Juror Misconduct Results in the Reversal of a Defendant’s Criminal Conviction

By: Wallin & Klarich

It was recently reported that a California court held that a juror in a criminal trial was engaged in prejudicial misconduct. The court found that a juror engaged in conversations with a non-juror friend about trial matters concerning the merits of the case, including discussions about the defendant’s decision not to testify. (People v. Cissna (Feb. 26, 2010) Case No. D053464). It was thus decided a retrial would be granted.

Jurors who are selected through jury selection take an oath to follow a court’s instructions designed to eliminate outside influences and generate decisions based solely on the evidence presented at trial. In this case, one juror ignored these rules and violated his sworn duties by speaking on a daily basis about the merits of the case with his non-juror friend. After the defendant was found guilty, the defendant learned of this juror’s misconduct and moved for a new trial.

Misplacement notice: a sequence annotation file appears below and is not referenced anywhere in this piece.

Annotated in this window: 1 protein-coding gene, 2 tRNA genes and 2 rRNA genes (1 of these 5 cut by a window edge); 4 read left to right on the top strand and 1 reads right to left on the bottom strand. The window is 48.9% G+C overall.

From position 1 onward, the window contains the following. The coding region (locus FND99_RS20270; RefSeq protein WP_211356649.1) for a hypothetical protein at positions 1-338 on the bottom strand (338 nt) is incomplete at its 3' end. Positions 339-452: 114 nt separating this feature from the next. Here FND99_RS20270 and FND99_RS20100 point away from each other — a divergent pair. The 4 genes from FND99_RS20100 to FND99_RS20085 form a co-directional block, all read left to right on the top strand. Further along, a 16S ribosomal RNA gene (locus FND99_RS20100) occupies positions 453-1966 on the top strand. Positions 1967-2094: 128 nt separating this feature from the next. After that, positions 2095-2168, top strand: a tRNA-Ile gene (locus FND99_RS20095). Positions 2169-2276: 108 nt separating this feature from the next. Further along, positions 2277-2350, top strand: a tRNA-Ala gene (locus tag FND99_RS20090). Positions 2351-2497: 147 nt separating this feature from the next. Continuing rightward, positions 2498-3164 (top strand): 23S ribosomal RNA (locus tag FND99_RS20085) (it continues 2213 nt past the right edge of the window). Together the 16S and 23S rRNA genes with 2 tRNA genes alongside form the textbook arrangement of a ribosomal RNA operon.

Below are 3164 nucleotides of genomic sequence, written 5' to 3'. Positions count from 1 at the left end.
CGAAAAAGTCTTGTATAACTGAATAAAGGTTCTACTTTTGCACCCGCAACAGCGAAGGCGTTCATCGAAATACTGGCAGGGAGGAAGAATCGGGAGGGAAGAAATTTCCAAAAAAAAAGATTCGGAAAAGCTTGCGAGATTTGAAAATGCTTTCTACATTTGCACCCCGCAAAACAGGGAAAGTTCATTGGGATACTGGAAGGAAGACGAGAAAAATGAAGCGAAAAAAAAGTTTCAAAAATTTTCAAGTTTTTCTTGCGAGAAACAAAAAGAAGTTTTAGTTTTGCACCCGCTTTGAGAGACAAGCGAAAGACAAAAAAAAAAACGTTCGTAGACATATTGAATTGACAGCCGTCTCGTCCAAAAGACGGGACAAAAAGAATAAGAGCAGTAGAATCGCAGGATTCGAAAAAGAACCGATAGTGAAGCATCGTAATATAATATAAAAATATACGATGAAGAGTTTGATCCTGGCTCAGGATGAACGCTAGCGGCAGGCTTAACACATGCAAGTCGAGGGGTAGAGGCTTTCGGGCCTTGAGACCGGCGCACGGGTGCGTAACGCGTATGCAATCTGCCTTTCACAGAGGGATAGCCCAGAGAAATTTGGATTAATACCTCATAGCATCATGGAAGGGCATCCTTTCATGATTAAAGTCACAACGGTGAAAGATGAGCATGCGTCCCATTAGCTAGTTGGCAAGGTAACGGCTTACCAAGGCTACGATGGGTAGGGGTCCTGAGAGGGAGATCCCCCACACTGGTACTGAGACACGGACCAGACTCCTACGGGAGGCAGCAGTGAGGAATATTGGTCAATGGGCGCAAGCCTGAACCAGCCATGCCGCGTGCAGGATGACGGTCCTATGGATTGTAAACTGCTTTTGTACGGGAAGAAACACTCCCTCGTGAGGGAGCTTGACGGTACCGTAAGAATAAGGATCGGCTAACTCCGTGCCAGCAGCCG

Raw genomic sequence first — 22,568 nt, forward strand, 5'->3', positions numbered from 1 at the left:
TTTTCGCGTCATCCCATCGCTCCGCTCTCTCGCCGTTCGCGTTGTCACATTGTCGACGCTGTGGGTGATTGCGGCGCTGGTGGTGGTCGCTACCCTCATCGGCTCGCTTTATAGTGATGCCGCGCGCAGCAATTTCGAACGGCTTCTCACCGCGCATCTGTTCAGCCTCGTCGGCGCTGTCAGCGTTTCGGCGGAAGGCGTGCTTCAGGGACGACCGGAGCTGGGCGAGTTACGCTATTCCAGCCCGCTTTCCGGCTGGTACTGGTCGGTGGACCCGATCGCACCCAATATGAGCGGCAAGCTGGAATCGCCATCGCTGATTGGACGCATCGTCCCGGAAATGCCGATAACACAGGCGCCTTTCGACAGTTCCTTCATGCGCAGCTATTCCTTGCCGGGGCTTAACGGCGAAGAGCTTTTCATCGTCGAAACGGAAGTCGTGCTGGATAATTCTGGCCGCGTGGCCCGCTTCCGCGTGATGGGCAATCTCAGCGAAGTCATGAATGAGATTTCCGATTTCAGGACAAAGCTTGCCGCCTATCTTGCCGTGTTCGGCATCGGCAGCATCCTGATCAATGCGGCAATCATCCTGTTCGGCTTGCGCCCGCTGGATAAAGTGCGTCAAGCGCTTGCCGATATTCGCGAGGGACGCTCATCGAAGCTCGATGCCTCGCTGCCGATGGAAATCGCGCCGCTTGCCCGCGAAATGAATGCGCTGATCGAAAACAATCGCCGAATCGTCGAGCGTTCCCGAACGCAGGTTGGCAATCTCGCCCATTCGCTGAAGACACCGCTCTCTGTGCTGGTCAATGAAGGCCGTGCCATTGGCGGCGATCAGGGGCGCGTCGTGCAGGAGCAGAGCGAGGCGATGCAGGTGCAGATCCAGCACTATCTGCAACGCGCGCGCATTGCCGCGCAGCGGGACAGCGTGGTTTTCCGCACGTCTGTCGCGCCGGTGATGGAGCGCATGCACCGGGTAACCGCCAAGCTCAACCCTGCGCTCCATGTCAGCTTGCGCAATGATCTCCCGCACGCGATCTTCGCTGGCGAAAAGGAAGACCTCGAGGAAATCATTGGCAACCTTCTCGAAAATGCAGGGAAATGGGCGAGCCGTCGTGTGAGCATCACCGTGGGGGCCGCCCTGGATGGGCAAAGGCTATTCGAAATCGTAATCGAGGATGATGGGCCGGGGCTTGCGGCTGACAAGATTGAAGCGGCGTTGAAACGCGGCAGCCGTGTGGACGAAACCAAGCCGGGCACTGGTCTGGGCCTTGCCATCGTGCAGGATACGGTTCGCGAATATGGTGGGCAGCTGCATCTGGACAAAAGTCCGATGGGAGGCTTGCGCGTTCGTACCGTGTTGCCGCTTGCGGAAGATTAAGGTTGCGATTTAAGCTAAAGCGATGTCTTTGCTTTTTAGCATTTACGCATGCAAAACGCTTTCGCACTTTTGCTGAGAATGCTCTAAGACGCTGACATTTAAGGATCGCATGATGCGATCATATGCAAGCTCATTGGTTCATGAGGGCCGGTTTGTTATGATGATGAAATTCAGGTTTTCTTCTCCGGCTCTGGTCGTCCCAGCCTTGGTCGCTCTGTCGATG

The court concluded that these conversations interfered with the deliberative process and the right to have the case decided by twelve impartial jurors. The court explained that the defendant could not receive a fair trial when even one juror lacked impartiality. Therefore, the juror’s misconduct in this case required that the judgment be reversed.

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Posted In: Criminal Appeals